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Monday, August 10, 2009

Uganda: Unexplained Brain Disease Strikes Children Uganda: Nodding Disease Or 'River Epilepsy'? (Page 1 of 1)
A rare and unexplained brain disease has affected hundreds of Ugandan children, health workers say.

The "nodding disease" causes seizures, and affected children become physically and mentally stunted, which can lead to blindness and even death.

"Nodding disease" is not unknown to medical science, but the best-known concentration of cases had previously been reported from southern Sudan. A medical NGO in the Mundri area of western Equatoria had reported an estimated 300 cases around 2003.

Northern Uganda's Kitgum disctrict, an area recovering from two decades of civil war, appears a new epicentre of the disease.

Local leaders Obonyo Yokoyedo told IRIN that 200 children in his village of Okidi alone had the illness. "We have lost three girls... one drowned in a well during a seizure; the other two went several weeks without eating," he said.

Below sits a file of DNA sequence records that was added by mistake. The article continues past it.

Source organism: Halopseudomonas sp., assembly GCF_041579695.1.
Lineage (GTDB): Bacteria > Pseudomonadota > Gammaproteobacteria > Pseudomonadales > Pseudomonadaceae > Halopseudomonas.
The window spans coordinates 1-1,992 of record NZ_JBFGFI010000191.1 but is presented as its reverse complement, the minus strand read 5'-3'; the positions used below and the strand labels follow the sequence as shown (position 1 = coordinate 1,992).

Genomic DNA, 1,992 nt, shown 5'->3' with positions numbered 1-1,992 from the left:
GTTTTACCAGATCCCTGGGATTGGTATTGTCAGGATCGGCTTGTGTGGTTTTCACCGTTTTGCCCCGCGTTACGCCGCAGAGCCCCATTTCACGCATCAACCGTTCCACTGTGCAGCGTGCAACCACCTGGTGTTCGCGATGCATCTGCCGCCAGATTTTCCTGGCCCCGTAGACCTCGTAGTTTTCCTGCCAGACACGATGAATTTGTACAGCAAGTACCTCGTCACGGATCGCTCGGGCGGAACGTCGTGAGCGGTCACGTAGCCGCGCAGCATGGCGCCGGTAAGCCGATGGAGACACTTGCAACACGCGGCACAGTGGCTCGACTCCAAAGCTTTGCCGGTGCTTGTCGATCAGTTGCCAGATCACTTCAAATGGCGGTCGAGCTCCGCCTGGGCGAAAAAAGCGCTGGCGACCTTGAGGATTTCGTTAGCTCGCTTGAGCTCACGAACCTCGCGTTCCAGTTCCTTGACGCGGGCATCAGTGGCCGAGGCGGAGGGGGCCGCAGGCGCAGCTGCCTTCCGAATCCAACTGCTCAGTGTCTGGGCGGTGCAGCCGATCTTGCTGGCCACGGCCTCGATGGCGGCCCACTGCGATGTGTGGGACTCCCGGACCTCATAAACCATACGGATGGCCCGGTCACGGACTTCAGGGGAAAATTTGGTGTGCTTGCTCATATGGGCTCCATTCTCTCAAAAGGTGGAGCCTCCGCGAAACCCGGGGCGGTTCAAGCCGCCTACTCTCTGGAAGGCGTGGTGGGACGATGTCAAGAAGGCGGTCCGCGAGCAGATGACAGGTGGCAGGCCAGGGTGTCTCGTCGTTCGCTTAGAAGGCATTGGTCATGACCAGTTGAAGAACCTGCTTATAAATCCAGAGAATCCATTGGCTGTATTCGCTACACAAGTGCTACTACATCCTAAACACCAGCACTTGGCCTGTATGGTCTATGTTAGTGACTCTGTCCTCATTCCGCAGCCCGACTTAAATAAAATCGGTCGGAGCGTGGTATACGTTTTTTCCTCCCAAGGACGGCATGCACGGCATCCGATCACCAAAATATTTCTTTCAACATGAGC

Janet Oola, Kitgum health officer, said hundreds of children had presented symptoms of the "nodding disease" in the district in 2008. "It is an early stage of epilepsy," she added.

A likely cause of the disease is a neurological effect of the parasitic worm that causes Onchocerciasis (river blindness). Recently published medical research supports a link and doctors who have studied nodding in the field say the two are connected.

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